4. GoCubsGo macrumors Nehalem

    GoCubsGo

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    Feb 19, 2005
    #4
    Merely from personal experience I never really put a tremendous amount of effort into selling anything. I'm a bad salesperson and frankly it's never been a direction which I wanted to take. However, what has typically happened is I would give prints to people like close co-workers and that has turned into a couple events, some family portraits, senior portraits, and a couple of weddings. I've had some prints in a fair and have sold from that fair, that is where the flattery really came from because those were complete strangers who never met me until I sold them their print.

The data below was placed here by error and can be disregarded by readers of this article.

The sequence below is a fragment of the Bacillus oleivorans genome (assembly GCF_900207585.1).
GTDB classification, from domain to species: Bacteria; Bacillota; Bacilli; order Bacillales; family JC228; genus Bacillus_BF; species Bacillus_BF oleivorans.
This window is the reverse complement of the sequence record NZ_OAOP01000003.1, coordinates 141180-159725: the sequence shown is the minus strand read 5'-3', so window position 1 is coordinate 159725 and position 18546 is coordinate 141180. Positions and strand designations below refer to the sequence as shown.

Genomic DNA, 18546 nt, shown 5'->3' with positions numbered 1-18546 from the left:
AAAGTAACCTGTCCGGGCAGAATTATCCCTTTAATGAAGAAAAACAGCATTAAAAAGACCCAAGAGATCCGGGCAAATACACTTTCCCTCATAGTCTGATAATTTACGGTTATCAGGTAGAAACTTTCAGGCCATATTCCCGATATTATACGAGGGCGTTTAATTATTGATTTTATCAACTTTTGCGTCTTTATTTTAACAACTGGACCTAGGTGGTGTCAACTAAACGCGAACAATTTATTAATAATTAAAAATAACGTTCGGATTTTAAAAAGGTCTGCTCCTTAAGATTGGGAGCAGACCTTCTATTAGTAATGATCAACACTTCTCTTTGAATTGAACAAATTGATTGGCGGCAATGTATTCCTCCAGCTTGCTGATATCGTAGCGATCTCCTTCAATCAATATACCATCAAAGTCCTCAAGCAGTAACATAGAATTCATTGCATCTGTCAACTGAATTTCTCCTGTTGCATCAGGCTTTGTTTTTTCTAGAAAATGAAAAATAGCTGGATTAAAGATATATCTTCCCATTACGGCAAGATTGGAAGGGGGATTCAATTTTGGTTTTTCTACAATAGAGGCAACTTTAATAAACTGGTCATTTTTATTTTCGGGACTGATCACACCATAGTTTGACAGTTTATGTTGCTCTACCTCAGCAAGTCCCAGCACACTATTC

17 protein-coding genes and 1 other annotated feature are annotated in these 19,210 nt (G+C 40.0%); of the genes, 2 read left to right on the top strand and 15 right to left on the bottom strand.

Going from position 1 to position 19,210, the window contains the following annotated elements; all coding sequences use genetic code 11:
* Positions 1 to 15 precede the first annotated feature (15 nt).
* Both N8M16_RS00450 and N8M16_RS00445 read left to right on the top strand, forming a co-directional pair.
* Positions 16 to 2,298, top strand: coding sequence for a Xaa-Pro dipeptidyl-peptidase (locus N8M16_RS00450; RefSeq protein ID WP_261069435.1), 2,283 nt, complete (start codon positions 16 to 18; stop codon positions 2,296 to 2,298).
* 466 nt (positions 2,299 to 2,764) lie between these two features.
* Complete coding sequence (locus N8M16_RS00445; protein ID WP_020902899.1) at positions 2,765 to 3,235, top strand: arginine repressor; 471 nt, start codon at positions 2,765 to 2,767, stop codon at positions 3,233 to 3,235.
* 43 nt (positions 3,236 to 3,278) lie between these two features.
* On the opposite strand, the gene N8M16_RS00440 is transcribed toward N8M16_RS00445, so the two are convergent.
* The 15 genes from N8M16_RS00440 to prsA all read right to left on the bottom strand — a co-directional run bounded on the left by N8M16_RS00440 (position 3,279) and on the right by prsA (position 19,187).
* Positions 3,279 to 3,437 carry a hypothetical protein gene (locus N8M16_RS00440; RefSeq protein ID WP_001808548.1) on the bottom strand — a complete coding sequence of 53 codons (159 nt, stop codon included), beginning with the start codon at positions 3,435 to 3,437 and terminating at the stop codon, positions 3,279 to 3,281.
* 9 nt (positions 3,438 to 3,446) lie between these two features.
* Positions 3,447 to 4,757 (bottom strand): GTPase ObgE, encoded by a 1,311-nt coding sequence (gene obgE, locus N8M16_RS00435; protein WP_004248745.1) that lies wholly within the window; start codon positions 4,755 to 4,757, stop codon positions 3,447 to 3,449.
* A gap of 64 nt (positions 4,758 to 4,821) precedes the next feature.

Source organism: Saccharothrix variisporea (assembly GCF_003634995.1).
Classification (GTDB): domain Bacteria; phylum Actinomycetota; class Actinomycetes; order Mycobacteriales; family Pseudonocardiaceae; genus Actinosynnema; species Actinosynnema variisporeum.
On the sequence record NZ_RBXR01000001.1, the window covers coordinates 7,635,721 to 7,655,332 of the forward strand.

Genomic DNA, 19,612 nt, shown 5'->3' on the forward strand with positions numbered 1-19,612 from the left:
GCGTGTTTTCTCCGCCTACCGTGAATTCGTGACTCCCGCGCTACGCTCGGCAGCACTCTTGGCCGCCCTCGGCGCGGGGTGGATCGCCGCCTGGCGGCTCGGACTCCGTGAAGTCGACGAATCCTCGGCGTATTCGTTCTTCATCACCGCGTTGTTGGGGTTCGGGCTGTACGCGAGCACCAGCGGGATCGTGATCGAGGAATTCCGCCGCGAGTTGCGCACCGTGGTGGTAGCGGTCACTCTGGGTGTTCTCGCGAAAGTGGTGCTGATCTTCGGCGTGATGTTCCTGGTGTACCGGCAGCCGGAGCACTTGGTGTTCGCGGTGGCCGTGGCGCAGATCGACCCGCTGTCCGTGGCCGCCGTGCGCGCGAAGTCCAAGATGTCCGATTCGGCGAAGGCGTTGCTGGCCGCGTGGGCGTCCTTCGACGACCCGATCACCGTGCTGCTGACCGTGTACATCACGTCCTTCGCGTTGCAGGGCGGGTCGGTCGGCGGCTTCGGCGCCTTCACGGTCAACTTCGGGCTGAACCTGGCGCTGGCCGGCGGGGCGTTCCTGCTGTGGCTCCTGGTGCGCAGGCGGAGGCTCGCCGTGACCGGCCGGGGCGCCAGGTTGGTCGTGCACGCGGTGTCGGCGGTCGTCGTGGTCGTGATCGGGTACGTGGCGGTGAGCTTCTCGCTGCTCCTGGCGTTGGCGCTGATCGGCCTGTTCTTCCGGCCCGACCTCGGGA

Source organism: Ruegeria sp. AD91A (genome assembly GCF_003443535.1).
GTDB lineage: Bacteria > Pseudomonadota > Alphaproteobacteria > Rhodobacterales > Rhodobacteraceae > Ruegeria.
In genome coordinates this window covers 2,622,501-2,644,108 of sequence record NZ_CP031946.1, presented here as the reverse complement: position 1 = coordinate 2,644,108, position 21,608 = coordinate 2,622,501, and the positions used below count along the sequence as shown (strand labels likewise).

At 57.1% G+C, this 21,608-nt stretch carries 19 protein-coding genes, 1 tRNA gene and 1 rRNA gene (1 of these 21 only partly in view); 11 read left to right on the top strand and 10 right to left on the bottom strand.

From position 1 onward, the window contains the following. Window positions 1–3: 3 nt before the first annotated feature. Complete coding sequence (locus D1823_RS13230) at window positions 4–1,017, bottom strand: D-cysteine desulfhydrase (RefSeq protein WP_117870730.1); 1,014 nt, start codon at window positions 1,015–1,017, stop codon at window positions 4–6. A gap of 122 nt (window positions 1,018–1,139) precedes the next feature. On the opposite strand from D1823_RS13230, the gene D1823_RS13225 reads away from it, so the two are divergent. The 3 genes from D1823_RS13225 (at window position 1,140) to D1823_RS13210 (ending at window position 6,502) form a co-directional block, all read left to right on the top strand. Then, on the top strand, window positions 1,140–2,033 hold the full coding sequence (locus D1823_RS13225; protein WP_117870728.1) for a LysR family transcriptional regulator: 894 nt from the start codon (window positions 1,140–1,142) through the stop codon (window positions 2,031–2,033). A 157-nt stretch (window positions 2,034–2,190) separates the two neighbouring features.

Earlier while working for a photographer I was selling platinum prints. From a wedding shoot we'd have the bride return to the studio in her dress and we'd do some studio shots. Once I learned to use the 8x10 & 11x14 view cameras and make my own contact prints from those negatives I was left to my own to round up business. I think from there I worked with a dozen or so clients and made some nice cash. The first print always paid for the platinum, the second paid for the other materials, the profit came from the other 10-12 people I shot. That is a market that people have to understand in the sense that it's not just any 8x10 or 11x14 b&w print they're getting.